Mattel shares get all dolled up

Times Staff Writer

Barbie and Ken might be getting some new neighbors.

And Wall Street is pulling out the welcome wagon.

On the heels of Mattel Inc.'s sweeping court victory in its copyright infringement battle over the popular Bratz dolls, the toy company’s shares shot up 13%, or $2.38, to $20.66 on Friday.

A federal court jury decided Thursday that the Bratz characters -- which provided stiff competition to Barbie -- were created by a designer who had an exclusivity contract with Mattel at the time.

The decision wasn’t the only factor in the stock rise.

Mattel earnings for the second quarter, announced before the market opened Friday, came in better than analysts had expected. The El Segundo toy maker benefited from toys tied to the recently released movies “The Dark Knight” and “Kung Fu Panda.”


But the fight over the Bratz line with rival MGA Entertainment Inc., which brought out the saucy dolls in 2001, was key to bolstering the fortunes of recall-plagued Mattel.

“It could be worth north of $1 billion over the history of the doll,” Margaret Whitfield, an analyst with Sterne Agee & Leach, said of the Bratz decision.

Plus, the verdict could cripple MGA, she said, “the main competition for girls 5 and up.”

Mattel’s signature dolls, Barbie and her cohorts, have been suffering in recent years. In the second quarter, sales of the line plunged 21% in the United States compared with the same period last year, Mattel disclosed.

Overall, Mattel’s profit fell to $11.8 million, or 3 cents a share, compared with net income of $22.8 million, or 6 cents a share, for the same period in 2007. Analysts polled by Thomson Financial had expected a profit of about 2 cents a share for the quarter.

Sales were up about 11% to $1.1 billion compared with $1 billion in the year-earlier quarter.

The Bratz case began in 2004, when Mattel filed a lawsuit over ownership of drawings and other materials involved in the creation of the doll line.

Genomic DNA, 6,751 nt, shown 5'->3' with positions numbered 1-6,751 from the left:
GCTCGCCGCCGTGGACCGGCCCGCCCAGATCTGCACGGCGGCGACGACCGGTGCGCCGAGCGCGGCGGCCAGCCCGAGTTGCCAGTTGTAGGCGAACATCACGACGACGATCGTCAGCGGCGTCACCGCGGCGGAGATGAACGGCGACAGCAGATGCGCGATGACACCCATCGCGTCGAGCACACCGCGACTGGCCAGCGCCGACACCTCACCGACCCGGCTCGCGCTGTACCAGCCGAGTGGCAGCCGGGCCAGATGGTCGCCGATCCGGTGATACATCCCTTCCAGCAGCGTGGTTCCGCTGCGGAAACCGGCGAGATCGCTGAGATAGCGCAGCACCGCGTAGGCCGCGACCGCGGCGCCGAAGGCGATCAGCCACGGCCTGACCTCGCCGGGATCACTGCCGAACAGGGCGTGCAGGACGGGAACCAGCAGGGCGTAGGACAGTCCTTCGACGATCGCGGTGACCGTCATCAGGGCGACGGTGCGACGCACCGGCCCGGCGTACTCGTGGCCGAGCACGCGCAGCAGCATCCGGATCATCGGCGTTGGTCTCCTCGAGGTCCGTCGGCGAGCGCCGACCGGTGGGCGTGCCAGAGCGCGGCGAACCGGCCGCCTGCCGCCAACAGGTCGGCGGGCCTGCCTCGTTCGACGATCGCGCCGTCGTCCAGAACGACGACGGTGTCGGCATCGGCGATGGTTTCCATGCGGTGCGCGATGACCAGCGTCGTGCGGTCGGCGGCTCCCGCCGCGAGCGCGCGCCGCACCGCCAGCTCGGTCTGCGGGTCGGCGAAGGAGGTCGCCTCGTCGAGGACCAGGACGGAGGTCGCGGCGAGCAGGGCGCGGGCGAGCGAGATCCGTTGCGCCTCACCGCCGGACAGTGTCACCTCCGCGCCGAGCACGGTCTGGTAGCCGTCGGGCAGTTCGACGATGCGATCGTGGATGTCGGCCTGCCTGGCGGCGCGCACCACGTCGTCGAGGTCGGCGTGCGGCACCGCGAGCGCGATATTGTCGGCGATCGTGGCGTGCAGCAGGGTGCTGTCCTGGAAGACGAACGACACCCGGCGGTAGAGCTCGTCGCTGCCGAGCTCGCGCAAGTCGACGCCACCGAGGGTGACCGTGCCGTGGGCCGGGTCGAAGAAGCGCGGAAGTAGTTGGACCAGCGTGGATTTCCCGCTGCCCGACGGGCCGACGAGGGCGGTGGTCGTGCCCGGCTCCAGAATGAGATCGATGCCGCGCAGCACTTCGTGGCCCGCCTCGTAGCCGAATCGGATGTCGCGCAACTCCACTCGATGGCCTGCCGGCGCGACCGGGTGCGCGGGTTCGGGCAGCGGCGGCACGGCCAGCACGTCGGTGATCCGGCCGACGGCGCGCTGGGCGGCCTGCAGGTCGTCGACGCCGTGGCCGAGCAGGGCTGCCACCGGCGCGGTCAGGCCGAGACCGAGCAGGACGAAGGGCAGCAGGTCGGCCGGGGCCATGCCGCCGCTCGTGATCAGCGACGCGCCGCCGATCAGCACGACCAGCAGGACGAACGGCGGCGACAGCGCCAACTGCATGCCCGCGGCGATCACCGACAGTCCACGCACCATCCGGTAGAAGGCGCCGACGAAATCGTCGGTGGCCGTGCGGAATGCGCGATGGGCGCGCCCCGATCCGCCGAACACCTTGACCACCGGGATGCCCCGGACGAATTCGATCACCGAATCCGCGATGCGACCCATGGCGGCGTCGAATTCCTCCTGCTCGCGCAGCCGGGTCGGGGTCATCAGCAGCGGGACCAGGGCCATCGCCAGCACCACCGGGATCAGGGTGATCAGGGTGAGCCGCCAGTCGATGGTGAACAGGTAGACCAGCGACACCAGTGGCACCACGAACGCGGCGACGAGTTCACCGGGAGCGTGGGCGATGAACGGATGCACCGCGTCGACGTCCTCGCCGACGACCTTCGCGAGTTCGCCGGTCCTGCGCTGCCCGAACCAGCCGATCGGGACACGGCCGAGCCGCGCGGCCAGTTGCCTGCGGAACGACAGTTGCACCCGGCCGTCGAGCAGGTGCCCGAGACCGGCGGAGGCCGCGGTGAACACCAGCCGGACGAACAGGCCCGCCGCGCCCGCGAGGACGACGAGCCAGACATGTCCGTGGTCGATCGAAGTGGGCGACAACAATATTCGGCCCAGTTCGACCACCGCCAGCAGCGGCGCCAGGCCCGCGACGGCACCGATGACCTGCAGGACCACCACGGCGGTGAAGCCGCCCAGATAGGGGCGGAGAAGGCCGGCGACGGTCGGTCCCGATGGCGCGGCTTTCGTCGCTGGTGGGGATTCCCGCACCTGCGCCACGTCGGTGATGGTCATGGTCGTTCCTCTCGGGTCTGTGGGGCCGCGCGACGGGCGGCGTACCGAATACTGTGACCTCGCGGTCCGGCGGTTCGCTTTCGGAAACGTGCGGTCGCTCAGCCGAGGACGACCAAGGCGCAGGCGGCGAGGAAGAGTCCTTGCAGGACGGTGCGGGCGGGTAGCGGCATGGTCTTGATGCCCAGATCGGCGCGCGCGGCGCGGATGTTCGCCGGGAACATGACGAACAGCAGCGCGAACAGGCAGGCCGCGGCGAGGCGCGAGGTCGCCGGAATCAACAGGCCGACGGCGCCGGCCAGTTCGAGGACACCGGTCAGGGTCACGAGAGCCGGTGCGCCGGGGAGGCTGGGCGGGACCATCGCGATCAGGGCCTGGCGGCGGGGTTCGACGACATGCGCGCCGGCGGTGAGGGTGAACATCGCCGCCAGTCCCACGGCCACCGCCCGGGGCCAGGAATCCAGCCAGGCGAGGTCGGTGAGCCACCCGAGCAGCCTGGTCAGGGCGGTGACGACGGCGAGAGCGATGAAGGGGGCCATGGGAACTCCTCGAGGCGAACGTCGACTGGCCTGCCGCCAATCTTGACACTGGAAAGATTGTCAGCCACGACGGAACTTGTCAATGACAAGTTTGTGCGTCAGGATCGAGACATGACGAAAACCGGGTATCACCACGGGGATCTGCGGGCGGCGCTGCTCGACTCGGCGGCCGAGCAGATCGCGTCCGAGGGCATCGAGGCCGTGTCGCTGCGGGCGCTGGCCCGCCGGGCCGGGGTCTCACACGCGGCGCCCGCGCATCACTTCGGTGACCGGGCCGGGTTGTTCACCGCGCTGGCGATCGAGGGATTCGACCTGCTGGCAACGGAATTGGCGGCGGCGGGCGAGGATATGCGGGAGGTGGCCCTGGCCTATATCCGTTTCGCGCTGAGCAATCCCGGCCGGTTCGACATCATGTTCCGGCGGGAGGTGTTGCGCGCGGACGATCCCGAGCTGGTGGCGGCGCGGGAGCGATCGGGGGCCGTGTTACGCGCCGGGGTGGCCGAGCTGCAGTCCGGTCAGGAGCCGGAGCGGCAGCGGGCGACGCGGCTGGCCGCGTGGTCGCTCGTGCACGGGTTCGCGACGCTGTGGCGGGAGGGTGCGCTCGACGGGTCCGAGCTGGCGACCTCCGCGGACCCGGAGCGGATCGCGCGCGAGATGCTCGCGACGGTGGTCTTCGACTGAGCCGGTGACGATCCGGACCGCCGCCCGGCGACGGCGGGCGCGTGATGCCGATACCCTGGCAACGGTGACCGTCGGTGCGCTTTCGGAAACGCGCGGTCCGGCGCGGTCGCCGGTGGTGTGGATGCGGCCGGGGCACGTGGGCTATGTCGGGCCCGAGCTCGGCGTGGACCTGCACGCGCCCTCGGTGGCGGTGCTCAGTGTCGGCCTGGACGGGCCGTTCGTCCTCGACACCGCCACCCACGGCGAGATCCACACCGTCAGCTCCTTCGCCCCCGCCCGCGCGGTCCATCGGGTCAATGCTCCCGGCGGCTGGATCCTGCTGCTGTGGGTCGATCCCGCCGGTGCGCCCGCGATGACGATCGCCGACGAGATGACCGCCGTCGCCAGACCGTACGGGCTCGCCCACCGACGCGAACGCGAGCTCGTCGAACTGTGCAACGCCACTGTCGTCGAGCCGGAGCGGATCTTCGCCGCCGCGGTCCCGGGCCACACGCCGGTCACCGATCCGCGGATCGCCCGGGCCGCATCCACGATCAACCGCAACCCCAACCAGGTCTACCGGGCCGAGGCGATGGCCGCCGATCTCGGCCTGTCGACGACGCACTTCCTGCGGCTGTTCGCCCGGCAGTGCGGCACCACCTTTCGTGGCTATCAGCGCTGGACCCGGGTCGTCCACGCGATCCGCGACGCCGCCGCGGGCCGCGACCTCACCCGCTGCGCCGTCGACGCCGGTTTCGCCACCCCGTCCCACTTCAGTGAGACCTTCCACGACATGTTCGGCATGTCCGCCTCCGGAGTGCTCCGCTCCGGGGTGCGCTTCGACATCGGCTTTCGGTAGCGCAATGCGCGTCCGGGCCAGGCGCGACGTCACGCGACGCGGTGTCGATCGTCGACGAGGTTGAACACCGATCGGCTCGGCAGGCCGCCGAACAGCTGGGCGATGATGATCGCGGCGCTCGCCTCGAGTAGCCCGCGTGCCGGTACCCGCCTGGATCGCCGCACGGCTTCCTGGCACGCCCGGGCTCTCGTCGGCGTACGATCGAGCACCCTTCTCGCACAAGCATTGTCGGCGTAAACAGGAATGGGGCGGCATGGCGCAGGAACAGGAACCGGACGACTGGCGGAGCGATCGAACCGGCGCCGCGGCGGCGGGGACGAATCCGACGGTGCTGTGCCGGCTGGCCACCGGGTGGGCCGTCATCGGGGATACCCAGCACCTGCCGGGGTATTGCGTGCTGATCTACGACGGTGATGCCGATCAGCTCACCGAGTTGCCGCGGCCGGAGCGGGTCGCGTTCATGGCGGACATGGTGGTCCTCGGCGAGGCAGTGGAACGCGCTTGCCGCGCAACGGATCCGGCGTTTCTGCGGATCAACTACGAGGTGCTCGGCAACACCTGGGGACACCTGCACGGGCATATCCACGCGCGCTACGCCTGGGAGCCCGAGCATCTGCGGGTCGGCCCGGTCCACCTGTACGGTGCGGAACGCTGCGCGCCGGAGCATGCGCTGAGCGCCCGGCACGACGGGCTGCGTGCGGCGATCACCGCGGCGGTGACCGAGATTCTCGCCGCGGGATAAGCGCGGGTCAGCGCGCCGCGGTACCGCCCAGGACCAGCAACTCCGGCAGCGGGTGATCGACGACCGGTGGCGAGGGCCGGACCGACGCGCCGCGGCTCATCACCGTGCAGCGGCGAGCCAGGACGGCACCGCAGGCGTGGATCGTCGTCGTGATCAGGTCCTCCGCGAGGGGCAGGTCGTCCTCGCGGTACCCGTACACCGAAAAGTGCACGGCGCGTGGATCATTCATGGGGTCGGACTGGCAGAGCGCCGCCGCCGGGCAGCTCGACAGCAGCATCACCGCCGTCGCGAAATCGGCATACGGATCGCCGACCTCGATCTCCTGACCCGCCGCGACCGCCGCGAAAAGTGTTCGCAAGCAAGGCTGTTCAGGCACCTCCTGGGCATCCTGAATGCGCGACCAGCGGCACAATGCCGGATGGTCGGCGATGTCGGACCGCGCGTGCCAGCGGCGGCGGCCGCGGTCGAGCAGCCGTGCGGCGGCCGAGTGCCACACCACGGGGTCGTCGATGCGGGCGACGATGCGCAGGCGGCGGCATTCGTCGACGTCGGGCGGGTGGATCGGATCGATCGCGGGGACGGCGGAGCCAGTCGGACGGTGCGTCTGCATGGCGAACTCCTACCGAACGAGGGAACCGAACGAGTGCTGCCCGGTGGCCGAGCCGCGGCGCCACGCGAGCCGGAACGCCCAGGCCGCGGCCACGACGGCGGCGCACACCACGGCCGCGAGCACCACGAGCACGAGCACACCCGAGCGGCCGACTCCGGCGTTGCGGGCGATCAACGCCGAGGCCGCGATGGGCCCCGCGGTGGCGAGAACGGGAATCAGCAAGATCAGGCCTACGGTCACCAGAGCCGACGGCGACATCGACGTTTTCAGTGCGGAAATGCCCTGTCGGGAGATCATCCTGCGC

The company contended that the Bratz dolls were secretly created by one of its Barbie designers who then defected to Van Nuys-based MGA. The jury in the copyright infringement case agreed and found that MGA aided the breach of contract.

It’s not clear how much benefit Mattel will get from the decision.

The next phase of the trial, beginning Wednesday, will determine damages and whether or not Mattel ends up with a stake in the doll. MGA is expected to argue that the drawings don’t constitute creation of the actual doll.

Also, MGA will argue that Mattel has no rights to the spinoffs of the line, including Bratz Babyz, Bratz Kidz and Lil’ Bratz.

But even if Mattel wins nothing more, its considerable legal costs in fighting MGA are likely to lessen, analysts said.

“We believe the imminent decline of one-time legal expenses should support earnings even in a difficult sales environment,” Chris White of Wedbush Morgan Securities said in a note to clients.

Mattel said its legal fees rose during the quarter, attributing more than $16 million of the jump to the MGA case.

A Mattel win could have been even more significant at the time the suit was first filed.

“Currently, fashion dolls do not seem in vogue with young girls,” Whitfield said. “They are playing online instead.”

Whitfield isn’t hopeful that Barbie will ever again be the unassailable doll queen she once was.

“The damage to Barbie,” she said, “has already been done.”